What Gauge (thickness) Material Do I Need?

What Gauge (thickness) Material Do I Need? Aluminum comes in .012, .032, .063 & .080 gauge. Plastic comes in .024, .050, .070 & .110 gauge. The .012 aluminum & .024 plastic are not self supporting so they will need to have some kind of a backer behind them such as a tree or board.  The .024 plastic is roughly the thickness of a credit card while the .012 aluminum is roughly the thickness of a soda can. A typical rule of thumb is that the larger the sign the thicker the material, unless the sign is going to be supported by a building ect.  Plastic in particular is affected by heat, so if a plastic sign is going to be in a lot of heat and direct sunlight the lighter gauges will start to curl.  The .110 gauge does this less then any of the others.  To give you an… Read More

Plastic Vs Aluminum

Plastic Vs. Aluminum, Which is Right for You? The two biggest differences between aluminum and plastic signs are the price and longevity. Typically aluminum signs are more costly than plastic signs.  However, aluminum signs will last for approx. 15-20 years before they begin to fade.  Plastic will last approx. 7-10 years before they begin to fade.  Many times the signs will go longer if they are in areas where they are not receiving a lot of direct sunlight.  For example if the signs are in a largely wooded area they will fade at a slower rate. Blues & Reds do tend to fade faster than the other colors. The above information pertains to screen printed signs if the signs are digitally printed please see screen printing vs. digital printing. There are safety issues to keep in mind when trying to decide between aluminum and plastic.  For example you may not… Read More

Screen Printing Vs Digital Printing

Screen printed signs are made by applying ink directly to the substrate surface.  Most often it is better to screen print signs if you are looking for a low number of print colors and a high quantity of signs (10 or more).  Screen printed signs will also have more longevity 7-10 years on plastic and 15-20 years on aluminum. Digitally printed signs are made by printing on vinyl and then the vinyl is applied to the substrate.  It is better to digitally print signs if you are looking for a lower quantity (less then 10) or a high number of print colors (more than 4).  Digitally printed signs will have less longevity at 5-7 years. Read More

Proofing & Production Time

It is our company policy that we send you a .pdf proof for all custom signs even if you are repeating a sign that you have done before.  This also includes posted signs with imprints and special event signs with personalizations.  Many of our customers do many different signs with us.  Not only do we need to make sure the artwork is correct but we also need to verify that we have the correct sign. You will receive your proof within 24-48 hours business days (M-F) from the date that your order is placed.  The proof will come directly from our graphic designer.  Your signs will not go into production until we receive your proof approval. From the date you approve your proof the following production times apply: Custom Signs:                      2 - 2 1/2 Weeks Posted Signs With Imprint:   1 - 1 1/2 Weeks Digital Signs                        … Read More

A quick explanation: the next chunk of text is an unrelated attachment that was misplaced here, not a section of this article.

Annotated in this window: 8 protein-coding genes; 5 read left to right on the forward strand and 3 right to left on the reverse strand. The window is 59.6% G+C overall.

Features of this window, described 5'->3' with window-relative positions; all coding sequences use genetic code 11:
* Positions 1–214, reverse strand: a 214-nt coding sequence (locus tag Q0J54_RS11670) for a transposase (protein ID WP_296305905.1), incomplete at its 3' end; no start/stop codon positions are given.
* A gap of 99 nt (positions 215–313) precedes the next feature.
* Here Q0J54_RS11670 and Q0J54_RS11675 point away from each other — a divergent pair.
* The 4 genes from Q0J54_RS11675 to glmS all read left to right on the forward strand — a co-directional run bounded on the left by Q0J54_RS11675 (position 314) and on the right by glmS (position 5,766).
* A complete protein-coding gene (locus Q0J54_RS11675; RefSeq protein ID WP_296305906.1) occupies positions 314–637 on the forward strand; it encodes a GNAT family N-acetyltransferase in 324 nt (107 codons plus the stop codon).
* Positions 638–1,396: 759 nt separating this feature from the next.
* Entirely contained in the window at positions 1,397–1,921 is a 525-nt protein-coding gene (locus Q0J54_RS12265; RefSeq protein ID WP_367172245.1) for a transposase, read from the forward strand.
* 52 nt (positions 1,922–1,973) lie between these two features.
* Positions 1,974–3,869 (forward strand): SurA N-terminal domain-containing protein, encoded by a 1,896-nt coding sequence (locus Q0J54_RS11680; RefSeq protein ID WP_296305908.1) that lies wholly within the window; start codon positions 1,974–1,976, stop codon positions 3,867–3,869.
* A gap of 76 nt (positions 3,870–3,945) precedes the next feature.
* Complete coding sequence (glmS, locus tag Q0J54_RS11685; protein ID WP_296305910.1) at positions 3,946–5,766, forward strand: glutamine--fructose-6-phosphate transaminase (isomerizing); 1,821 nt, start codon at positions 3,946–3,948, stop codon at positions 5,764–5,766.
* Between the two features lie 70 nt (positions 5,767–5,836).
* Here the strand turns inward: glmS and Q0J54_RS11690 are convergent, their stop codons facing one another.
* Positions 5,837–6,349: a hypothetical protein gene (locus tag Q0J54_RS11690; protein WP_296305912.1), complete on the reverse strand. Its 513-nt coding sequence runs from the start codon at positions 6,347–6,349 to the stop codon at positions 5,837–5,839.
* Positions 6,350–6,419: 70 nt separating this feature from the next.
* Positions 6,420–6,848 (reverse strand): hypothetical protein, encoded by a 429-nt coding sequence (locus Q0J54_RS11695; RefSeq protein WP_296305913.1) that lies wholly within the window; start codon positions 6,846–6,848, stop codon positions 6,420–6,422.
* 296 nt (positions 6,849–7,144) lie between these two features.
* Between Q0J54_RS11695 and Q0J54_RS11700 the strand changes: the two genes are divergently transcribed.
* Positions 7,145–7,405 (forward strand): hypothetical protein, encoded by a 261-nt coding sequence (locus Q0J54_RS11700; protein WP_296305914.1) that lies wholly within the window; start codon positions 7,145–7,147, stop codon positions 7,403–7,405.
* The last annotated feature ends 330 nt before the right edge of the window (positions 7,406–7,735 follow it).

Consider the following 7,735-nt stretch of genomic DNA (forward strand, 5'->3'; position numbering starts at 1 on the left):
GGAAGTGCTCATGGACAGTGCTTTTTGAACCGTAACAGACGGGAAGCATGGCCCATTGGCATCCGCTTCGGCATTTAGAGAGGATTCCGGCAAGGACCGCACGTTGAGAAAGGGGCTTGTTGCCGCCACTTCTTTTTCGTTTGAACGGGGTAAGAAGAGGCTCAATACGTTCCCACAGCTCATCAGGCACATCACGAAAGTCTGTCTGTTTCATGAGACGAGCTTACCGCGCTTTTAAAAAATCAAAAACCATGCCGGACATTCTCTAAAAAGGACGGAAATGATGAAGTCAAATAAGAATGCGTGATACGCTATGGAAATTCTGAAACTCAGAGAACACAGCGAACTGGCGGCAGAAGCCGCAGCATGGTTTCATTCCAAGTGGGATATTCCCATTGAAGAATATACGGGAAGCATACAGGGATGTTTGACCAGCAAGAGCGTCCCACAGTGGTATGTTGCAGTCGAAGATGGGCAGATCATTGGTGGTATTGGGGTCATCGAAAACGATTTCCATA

Sign & Digital Graphics Article Hurricane Harvey

We came across this article in the Sign & Digital Graphics Daily News letter and thought that it was worth repeating.  Our hearts go out to those dealing with this tragedy in Texas.   Texas Sign Association Taking Donations to Help Members Affected by Harvey September 1, 2017   by:  Tony Kindelspire Sign associations and others involved in the sign and graphics industry from across the U.S. have been reaching out and contacting the Texas Sign Association and asking how they can help those devastated by Hurricane Harvey, according to Leona Stabler, executive director of the Bryan, Texas-based nonprofit. “They are being very supportive. We’re receiving help from all over the country,” Stabler says. “The sign industry is a fabulous industry and people are really stepping up to open up their pocketbooks and their hearts. It’s just a fabulous industry and people are being very generous.” She’s been contacted from… Read More

Posted Signs & Imprints

We are able to put an imprint on the bottom of your posted signs.  Most people put their name and address, however, some will put a name and phone number and others will put just a name.  It is really personal preference. You may want to check with your state's DEC to see what requirements they have to make it leagally binding should you ever need to prosecute. The imprint is at the bottom of the sign.  There are two lines available with 45 characters per line.  The letters are all capitals and are 3/8" tall. We can do enlarged imprints, however, there is an additional charge, as it will vary from our standard.  If you would like an enlarged imprint it will change your sign to a full custom increasing the lead-time as well as the cost. Read More

Sign Storage

  The best option is to hang your signs as soon as they are received, as they will continue curing after they are hung. If you should need to store them they will need to be stored on end like a book.  If you lay the box flat for an extended period of time the signs will often stick together. In addition, the signs should never be allowed to become wet while in the box.  This will cause them to stick together and peel.  Getting wet includes everything from getting rained on to condensation from being stored in a damp environment.  Keep in mind that once the signs are hung moisture and wetness is not a problem.  It is only when they are stacked that it becomes a problem.   Read More

Welcome To Our BLog

  Welcome To Our Blog Our goal for this blog is to provide you, our cutomers, with answers to your questions as well as a place for you to find useful information regarding signs. Much of the material in our blog was created as a result of questions that come from our customers on a daily basis. If you have questions that are not answered by the blog please do not hesitate to call us at 1-800-473-0698. Read More